Everything You Need To Know About Iceberg Alley, Newfoundland’s Dramatic Stretch of Icebergs
Iceberg Alley is a stretch of coastline along the northeastern coast of North America, extending from Newfoundland to Maine. It’s named for the large number of icebergs that drift down from the Arctic each year. Though it might sound a bit nerve-wracking, traveling through Iceberg Alley is a once-in-a-lifetime opportunity to see some of the world’s most incredible natural wonders up close.
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Iceberg season typically runs from April to June, but the exact timing can vary from year to year depending on weather conditions. The best time to see icebergs is typically early in the season, before they start melting and breaking apart. However, even if you miss the early part of iceberg season, there will still be plenty of beautiful icebergs to see later in the season.
There are a few different places along Iceberg Alley where you can get up close and personal with these giants of the sea. The most popular spot is probably Twillingate, which is located about halfway up Iceberg Alley on Newfoundland’s northeast coast. From here, you can take boat tours out onto the water for an up-close look at the icebergs, or go hiking and whale watching along the coastline. Other popular spots along Iceberg Alley include Gros Morne National Park, Cape Spear Lighthouse, and St. John’s.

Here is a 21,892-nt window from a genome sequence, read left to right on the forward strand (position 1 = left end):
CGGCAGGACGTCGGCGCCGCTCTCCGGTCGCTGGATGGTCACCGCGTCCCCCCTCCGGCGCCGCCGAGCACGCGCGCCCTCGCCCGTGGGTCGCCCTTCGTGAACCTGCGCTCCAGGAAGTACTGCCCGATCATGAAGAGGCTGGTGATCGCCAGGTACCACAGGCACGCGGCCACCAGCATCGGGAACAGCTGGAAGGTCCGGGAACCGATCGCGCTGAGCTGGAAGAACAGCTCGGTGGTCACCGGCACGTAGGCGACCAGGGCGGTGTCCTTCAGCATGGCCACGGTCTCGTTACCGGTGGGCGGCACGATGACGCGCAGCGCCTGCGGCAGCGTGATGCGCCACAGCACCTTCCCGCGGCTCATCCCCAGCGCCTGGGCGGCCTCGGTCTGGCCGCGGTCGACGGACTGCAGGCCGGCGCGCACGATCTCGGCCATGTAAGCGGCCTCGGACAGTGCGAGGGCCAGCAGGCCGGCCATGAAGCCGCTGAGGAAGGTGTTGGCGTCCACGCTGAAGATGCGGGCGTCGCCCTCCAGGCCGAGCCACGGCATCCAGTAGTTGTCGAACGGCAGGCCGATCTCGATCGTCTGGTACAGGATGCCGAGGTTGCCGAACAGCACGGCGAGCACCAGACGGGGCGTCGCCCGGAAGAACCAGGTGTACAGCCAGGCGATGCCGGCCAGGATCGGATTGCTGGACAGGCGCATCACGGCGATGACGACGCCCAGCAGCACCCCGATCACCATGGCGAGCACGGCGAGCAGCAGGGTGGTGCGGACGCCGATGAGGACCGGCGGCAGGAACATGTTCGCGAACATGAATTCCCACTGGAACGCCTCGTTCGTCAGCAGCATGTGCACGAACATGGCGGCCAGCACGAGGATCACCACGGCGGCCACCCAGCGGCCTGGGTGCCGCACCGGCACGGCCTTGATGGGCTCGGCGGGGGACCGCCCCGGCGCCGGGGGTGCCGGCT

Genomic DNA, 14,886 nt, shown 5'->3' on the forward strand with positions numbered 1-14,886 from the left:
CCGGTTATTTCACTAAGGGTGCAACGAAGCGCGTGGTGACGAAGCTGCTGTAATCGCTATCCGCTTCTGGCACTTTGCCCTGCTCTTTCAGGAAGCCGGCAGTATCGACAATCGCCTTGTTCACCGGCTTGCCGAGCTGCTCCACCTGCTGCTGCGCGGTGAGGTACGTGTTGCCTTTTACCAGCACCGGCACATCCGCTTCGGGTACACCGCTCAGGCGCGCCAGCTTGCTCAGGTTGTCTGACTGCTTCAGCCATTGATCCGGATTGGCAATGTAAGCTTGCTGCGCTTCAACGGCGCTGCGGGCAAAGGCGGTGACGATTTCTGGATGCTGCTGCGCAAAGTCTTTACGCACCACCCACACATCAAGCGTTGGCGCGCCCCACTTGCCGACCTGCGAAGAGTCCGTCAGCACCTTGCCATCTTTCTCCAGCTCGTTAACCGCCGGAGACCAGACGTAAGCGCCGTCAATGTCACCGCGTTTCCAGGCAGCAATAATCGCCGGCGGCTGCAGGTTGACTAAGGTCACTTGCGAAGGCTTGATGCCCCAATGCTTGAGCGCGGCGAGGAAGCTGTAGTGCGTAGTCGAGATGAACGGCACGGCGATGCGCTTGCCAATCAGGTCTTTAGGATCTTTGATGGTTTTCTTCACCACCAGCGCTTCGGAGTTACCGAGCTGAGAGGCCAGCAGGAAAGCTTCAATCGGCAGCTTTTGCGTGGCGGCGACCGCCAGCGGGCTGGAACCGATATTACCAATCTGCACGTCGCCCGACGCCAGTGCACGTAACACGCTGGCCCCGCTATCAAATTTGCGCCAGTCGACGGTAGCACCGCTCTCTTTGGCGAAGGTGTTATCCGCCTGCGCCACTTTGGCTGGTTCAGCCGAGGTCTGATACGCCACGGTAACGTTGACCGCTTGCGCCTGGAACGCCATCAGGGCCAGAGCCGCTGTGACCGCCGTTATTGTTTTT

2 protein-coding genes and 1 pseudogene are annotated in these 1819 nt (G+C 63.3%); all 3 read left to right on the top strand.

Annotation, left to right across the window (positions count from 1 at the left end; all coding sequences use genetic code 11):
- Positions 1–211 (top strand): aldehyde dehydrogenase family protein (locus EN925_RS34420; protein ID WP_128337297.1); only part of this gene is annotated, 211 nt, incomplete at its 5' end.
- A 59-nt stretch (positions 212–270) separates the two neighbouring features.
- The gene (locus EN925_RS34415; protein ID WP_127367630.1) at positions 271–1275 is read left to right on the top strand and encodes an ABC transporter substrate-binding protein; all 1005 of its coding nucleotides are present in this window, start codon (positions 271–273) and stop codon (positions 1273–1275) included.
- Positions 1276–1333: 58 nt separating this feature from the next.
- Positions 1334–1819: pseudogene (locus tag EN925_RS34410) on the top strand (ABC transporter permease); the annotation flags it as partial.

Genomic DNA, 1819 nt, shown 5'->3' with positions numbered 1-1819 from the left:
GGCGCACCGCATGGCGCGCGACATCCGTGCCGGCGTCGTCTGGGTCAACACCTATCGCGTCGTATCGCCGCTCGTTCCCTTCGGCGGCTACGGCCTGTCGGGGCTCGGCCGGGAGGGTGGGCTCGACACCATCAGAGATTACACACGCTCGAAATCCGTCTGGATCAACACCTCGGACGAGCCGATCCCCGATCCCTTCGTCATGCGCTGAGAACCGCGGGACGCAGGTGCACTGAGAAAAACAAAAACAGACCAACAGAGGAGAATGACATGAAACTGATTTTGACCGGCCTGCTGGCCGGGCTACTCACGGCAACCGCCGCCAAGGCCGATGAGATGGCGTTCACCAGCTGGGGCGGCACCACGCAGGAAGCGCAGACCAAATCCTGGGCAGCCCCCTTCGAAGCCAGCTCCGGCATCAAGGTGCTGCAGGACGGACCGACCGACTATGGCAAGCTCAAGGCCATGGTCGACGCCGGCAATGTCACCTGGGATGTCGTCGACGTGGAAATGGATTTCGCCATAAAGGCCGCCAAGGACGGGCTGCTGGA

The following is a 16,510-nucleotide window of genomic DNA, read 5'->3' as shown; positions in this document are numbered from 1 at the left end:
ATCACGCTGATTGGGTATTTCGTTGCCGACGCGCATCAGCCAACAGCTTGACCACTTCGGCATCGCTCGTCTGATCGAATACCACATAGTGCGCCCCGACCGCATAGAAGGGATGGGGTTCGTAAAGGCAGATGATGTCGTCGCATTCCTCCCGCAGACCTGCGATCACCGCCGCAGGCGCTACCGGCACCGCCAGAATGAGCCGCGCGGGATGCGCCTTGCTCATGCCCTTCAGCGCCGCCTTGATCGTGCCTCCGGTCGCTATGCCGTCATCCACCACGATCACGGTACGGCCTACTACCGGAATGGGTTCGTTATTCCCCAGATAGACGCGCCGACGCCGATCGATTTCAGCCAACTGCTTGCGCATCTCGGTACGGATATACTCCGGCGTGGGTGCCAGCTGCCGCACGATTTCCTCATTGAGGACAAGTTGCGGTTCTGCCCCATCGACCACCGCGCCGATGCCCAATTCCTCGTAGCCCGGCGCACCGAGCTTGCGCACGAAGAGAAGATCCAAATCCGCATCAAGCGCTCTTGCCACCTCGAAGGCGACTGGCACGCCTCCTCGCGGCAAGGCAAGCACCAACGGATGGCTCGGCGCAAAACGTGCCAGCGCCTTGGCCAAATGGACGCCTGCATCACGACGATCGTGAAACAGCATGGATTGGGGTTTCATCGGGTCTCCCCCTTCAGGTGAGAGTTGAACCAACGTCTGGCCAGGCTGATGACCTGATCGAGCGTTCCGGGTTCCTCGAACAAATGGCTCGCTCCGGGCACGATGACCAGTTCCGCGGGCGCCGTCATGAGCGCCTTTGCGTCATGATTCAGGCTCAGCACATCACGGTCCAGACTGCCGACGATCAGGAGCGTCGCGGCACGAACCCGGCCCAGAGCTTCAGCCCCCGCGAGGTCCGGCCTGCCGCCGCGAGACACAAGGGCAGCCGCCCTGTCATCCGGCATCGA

If you do decide to venture to Iceberg Alley, there are a few things you should keep in mind. First of all, dress warmly. Even if it’s summertime, the temperature can be quite cool on the water. The best way to get there is by flying into St. John’s International Airport (YYT). From there, you can rent a car and drive to Cape Spear National Historic Site, which is about a two-hour drive.